Illinois is poised to become the 15th state, plus D.C., to recognize the right of same-sex couples to marry after a critical vote in the state’s House of Representatives Tuesday.
The House voted 61-54 to approve the legislation, which would legalize same-sex marriage in the Land of Lincoln. The state Senate quickly voted to concur 32-21 with the altered House bill, sending it to the desk of Gov. Pat Quinn (D), who has promised to sign the bill. The law will take effect June 1, 2014.
"Today the Illinois House put our state on the right side of history," Quinn tweeted, adding, "Illinois is a place that embraces all people and today, we are an example for the nation."
The House vote came after more than two hours of debate, and months after the Senate approved similar legislation on Valentine’s Day last February.
The bill’s lead sponsor Rep. Greg Harris, an out Democrat from Chicago, urged his colleagues to side with equality. After the critical vote was cast, Harris was swarmed by his colleagues.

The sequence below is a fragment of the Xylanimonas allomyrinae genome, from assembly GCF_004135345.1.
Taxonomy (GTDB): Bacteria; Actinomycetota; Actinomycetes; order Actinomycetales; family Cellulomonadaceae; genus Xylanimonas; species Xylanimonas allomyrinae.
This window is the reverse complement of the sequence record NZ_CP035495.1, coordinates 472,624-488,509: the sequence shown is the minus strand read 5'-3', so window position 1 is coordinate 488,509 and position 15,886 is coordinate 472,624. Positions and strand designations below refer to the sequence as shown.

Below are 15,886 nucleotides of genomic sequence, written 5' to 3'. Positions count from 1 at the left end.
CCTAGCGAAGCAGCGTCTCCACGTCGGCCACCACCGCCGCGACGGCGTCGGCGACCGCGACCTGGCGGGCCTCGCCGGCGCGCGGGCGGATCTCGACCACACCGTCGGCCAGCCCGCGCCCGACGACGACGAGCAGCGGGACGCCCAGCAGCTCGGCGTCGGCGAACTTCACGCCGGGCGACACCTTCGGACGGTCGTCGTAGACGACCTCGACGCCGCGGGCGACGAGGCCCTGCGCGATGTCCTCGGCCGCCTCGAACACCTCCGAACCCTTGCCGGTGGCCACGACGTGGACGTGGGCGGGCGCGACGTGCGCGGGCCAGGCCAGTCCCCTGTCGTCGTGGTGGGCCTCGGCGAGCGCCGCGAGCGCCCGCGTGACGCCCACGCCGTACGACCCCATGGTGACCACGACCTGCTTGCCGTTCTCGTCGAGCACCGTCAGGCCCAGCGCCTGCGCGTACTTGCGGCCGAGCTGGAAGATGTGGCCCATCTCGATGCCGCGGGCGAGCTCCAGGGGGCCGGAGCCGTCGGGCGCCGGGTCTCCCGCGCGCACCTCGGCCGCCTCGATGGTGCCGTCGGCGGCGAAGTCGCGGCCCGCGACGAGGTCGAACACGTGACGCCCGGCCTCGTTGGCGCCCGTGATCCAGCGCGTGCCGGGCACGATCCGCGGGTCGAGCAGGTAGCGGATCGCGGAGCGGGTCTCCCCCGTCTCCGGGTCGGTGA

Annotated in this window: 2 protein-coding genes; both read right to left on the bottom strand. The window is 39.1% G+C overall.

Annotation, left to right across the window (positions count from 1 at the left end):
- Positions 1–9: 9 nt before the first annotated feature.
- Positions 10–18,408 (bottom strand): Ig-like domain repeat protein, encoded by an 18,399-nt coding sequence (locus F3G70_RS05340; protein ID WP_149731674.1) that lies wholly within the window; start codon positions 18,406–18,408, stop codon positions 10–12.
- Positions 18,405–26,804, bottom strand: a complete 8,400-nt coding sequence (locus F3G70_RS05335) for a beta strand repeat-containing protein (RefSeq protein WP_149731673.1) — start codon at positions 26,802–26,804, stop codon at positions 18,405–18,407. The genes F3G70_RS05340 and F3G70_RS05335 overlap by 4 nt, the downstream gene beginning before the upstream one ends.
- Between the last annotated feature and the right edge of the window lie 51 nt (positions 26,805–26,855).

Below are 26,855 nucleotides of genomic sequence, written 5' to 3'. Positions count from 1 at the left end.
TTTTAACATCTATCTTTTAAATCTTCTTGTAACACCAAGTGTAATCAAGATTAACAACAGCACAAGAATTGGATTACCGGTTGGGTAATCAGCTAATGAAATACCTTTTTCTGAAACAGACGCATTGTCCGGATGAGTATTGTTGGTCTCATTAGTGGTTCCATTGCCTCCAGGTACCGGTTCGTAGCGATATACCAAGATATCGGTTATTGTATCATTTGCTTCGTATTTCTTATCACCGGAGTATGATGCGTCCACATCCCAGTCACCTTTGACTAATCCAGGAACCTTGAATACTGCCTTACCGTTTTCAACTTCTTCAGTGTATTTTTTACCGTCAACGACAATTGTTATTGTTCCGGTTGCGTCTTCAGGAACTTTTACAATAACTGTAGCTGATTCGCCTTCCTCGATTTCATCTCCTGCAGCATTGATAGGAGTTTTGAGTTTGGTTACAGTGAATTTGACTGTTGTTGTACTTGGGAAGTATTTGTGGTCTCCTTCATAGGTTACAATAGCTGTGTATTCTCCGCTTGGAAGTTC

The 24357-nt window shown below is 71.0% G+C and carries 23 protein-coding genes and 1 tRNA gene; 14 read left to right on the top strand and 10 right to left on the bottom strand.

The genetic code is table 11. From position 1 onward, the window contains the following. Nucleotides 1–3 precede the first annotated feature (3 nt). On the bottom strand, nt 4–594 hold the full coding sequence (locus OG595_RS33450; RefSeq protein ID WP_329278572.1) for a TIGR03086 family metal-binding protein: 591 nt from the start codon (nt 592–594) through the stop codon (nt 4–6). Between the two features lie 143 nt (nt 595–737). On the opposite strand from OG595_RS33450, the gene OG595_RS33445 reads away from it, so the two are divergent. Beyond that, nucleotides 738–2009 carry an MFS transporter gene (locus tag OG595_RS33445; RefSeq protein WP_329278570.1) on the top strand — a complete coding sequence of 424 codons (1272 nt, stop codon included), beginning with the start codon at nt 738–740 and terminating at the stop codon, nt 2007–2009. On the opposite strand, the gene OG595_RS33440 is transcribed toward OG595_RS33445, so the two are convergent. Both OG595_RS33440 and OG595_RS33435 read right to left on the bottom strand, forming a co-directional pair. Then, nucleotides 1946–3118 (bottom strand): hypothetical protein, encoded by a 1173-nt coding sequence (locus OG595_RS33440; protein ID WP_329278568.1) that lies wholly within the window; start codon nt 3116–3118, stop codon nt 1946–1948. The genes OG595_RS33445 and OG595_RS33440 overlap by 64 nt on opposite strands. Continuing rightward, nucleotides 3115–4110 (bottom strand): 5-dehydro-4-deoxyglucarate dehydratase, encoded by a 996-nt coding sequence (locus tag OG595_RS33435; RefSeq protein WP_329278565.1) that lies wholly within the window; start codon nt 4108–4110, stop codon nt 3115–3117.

According to Marc Solomon, national campaign director for Freedom to Marry, the move “represents tremendous momentum, with another victory in the heartland and our sixth state victory in 2013.”
“Today the Land of Lincoln rededicated itself to the proposition that all are created equal,” said HRC President Chad Griffin. “Thanks to principled impatience from state leaders in Springfield, the overwhelming momentum toward nationwide marriage equality continues to intensify.”
As the bill heads to Quinn’s desk for his signature, lawmakers in Hawaii are also considering same-sex marriage legislation during a special session in that state. Hearings on the Hawaii bill continue in the state’s House after the state Senate approved the bill 20-4 last week.
[Photo: Illinois House chamber. Credit: Daniel Schwen, via Wikimedia Commons.]